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PLoS By Category | Recent PLoS Articles
Chemistry - Infectious Diseases - Non-Clinical Medicine - Pharmacology - Science Policy

Chinese Herbal Medicines for the Treatment of Type A H1N1 Influenza: A Systematic Review of Randomized Controlled Trials
Published: Friday, December 02, 2011
Author: Wei Chen et al.

by Wei Chen, Chi Eung Danforn Lim, Hong-Jun Kang, Jianping Liu

Background

Chinese herbs are thought to be effective for type A H1N1 influenza. Series of Chinese herbs have been authorized recommended by the Chinese government, and until now a number of clinical trials of Chinese herbs for H1N1 influenza have been conducted. However, there is no critically appraised evidence such as systematic reviews or meta-analyses on potential benefits and harms of medicinal herbs for H1N1 influenza to justify their clinical use and their recommendation.

Methods and Findings

CENTRAL, MEDLINE, EMBASE, CBM, CNKI, VIP, China Important Conference Papers Database, China Dissertation Database, and online clinical trial registry websites were searched for published and unpublished randomized controlled trials (RCTs) of Chinese herbs for H1N1 influenza till 31 August, 2011. A total of 26 RCTs were identified and reviewed. Most of the RCTs were of high risk of bias with flawed study design and poor methodological quality. The combination of several Chinese herbal medicines with or without oseltamivir demonstrated positive effect on fever resolution, relief of symptoms, and global effectiveness rate compared to oseltamivir alone. However, only one herbal medicine showed positive effect on viral shedding. Most of the trials did not report adverse events, and the safety of herbal medicines is still uncertain.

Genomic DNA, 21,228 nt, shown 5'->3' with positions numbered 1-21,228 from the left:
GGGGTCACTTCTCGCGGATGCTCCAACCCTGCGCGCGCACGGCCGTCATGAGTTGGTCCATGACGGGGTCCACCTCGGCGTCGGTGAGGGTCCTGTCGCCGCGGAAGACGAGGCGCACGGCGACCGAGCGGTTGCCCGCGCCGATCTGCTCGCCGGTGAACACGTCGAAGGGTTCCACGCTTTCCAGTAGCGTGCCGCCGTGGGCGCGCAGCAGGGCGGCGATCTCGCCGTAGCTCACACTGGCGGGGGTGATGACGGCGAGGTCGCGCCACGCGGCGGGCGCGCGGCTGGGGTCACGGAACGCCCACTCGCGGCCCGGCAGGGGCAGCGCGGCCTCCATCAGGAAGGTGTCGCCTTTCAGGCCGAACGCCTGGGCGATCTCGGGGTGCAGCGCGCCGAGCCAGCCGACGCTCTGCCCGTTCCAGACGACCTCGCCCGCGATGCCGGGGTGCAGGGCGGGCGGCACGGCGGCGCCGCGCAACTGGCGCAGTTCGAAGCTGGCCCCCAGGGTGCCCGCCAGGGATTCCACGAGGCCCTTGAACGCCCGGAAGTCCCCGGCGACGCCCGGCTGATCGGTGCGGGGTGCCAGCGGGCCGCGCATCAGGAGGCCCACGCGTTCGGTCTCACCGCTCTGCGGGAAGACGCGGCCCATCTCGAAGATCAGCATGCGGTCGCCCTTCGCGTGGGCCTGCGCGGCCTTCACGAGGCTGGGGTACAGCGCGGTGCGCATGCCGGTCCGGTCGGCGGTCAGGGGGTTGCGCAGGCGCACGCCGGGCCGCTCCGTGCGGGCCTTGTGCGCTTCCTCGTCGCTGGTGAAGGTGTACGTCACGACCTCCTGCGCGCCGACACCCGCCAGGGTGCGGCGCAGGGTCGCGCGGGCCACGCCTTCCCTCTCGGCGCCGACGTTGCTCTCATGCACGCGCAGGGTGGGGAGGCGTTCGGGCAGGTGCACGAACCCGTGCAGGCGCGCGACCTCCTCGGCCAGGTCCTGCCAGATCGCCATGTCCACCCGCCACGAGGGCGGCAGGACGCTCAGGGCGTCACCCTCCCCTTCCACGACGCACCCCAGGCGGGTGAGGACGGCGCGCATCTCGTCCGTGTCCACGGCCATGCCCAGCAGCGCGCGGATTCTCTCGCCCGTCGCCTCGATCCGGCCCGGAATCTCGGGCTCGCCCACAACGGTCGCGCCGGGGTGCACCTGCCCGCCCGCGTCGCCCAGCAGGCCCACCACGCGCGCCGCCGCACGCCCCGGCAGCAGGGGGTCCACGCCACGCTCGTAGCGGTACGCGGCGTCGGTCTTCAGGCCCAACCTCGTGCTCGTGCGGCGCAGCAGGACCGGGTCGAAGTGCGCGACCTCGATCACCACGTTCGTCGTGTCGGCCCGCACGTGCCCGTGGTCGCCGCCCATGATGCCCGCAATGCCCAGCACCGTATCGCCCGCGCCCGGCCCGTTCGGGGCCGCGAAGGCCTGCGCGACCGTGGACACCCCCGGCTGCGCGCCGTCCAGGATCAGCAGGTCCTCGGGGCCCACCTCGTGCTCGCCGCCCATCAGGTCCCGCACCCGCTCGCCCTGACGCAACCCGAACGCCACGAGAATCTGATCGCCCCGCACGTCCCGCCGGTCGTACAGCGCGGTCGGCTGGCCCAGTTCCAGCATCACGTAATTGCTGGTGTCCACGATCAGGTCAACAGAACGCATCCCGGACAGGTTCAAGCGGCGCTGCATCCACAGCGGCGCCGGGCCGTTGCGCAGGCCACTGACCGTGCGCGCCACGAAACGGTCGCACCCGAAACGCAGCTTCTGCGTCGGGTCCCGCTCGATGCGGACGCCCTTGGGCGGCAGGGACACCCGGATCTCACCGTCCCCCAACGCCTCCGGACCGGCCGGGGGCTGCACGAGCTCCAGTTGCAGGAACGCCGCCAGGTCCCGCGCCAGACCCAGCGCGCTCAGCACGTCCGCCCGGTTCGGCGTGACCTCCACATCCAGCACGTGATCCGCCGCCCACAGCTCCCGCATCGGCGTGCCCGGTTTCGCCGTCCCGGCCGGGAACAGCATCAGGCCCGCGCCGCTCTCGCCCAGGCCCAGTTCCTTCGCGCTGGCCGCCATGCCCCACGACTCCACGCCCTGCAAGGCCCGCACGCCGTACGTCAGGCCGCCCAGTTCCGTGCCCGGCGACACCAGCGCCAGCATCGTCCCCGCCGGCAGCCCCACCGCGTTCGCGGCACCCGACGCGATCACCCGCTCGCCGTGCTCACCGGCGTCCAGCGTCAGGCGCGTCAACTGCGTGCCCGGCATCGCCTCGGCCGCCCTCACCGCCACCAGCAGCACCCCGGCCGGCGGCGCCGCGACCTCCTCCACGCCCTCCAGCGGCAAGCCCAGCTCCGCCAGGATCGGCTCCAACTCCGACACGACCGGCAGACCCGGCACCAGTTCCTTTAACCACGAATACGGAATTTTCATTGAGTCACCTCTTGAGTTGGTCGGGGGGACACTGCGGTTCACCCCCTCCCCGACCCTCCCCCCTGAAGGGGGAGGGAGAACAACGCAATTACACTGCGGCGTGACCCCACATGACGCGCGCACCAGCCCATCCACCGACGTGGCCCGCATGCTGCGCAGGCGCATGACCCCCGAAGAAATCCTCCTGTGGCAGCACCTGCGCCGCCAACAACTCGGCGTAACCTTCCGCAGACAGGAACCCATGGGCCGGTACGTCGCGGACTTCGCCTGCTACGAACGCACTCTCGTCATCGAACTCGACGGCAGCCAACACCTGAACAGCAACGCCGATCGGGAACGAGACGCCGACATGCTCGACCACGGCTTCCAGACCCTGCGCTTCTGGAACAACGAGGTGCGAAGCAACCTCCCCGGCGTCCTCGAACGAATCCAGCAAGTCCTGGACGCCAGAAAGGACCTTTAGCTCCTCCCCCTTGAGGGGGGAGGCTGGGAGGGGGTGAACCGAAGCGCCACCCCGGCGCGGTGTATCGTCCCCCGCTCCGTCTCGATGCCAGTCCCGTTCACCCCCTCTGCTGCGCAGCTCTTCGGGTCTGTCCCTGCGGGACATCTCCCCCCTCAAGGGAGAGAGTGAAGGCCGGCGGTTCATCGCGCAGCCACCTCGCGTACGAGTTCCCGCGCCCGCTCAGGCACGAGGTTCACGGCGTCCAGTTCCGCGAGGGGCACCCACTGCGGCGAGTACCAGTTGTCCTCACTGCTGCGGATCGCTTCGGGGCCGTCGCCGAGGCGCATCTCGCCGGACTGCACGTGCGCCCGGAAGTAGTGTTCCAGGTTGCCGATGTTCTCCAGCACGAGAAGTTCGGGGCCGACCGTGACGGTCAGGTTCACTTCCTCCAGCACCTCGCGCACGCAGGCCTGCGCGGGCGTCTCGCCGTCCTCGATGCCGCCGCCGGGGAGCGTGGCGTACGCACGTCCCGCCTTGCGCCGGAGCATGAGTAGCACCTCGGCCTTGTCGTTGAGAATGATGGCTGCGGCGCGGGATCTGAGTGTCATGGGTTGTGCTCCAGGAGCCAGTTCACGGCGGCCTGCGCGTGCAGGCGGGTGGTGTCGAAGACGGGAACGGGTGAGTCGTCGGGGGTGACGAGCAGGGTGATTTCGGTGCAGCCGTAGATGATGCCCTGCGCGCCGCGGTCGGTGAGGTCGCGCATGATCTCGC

Conclusions

Some Chinese herbal medicines demonstrated potential positive effect for 2009 type A H1N1 influenza; however, due to the lack of placebo controlled trial and lack of repeated test of the intervention, we could not draw confirmative conclusions on the beneficial effect of Chinese herbs for H1N1 influenza. More rigorous trials are warranted to support their clinical use.

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